This section of the book is from the "Canadian Banking Practice" book, by John T. P. Knight.
Question 190.— A cheque was presented, for which there were funds, but was refused because the drawer had died on the clay before presentation. In a similar case a few years ago within my knowledge the drawee bank paid rather than stand suit. What is the law in the matter, and what is the effect as regards the drawee bank, if a cheque is paid after it has notice of the drawer's death?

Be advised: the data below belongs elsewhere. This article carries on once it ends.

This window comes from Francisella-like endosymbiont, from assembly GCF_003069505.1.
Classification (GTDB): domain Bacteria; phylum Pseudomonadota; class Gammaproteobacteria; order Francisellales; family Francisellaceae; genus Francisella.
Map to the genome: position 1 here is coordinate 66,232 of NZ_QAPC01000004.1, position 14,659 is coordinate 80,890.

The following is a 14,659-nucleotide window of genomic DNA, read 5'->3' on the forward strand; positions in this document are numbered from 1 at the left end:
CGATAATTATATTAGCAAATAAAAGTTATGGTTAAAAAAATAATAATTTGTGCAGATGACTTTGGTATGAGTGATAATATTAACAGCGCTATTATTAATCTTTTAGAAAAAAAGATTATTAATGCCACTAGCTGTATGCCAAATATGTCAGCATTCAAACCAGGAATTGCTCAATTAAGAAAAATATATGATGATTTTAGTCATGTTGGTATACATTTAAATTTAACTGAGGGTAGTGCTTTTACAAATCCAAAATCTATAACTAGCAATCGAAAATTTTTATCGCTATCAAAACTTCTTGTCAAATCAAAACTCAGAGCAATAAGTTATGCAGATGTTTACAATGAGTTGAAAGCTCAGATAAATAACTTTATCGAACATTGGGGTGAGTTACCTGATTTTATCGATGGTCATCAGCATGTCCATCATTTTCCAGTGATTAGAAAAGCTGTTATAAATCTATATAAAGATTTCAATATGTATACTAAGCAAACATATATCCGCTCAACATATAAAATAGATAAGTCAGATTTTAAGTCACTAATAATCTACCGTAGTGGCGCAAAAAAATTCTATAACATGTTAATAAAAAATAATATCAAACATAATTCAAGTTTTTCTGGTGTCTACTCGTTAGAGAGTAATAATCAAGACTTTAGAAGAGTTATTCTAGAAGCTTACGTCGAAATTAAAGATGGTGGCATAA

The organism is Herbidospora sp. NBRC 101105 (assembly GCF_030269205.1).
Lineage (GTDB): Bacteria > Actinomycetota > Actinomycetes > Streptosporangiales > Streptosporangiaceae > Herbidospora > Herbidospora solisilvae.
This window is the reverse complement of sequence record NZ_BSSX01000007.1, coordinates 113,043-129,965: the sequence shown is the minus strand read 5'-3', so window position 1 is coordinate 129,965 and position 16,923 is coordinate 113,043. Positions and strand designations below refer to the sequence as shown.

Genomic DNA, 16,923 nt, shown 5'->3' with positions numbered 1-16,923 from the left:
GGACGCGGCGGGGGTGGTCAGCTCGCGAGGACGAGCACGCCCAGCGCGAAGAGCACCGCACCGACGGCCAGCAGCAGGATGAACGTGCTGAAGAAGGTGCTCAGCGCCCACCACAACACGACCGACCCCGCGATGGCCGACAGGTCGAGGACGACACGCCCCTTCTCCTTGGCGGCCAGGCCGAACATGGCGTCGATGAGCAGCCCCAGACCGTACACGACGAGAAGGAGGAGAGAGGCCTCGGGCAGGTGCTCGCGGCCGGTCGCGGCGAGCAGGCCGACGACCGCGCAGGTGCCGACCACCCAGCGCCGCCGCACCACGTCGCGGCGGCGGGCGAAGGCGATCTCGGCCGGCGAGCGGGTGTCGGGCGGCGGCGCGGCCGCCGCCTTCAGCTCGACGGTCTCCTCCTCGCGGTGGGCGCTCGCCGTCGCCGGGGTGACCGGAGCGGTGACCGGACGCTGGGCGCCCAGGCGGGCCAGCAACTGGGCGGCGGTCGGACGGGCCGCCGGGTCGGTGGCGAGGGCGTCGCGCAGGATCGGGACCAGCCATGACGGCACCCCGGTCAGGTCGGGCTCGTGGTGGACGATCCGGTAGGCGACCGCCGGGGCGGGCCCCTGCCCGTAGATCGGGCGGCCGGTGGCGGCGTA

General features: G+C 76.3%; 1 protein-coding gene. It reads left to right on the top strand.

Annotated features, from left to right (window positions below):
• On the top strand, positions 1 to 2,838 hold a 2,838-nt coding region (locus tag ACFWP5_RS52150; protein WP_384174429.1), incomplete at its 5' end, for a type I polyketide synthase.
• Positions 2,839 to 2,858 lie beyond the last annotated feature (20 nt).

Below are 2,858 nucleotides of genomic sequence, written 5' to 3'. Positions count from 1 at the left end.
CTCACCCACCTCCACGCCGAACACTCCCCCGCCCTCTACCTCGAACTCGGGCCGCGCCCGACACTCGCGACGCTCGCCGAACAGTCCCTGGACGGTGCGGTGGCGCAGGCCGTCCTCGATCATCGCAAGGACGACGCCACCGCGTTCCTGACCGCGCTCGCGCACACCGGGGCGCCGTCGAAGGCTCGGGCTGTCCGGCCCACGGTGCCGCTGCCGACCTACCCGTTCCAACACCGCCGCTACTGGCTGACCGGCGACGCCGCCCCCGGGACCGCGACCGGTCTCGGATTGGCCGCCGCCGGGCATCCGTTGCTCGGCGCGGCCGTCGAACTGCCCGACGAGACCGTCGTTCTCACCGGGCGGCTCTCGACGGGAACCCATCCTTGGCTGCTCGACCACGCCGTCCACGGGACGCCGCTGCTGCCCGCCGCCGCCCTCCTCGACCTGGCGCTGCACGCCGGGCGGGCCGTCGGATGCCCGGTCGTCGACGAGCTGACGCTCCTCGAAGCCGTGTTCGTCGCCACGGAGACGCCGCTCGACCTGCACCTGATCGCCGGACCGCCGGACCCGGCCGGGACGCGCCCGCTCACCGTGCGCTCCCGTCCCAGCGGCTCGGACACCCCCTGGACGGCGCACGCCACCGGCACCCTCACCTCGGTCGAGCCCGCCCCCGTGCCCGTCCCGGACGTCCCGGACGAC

Answer.—By section 74, Bills of Exchange Act, it is declared that "the authority of a bank to pay a cheque" is " terminated by notice of the customer's death." It is therefore clear that in the cases mentioned, the bank would have no right to pay the cheque. If it should nevertheless do so its ability to get back the money would depend on the good will of the parties. If the cheque were given in payment of a just debt, and if the estate is solvent, no doubt the payment would be ratified by the executors, or the creditor would assign to the bank his claim against the estate. If the executors refused to recognize the payment, and if the creditor refused to assign his claim, the bank would have to lose the amount. The same result would probably follow if the cheque so paid proved to have been given otherwise than in payment of a debt, e.g., as a gift.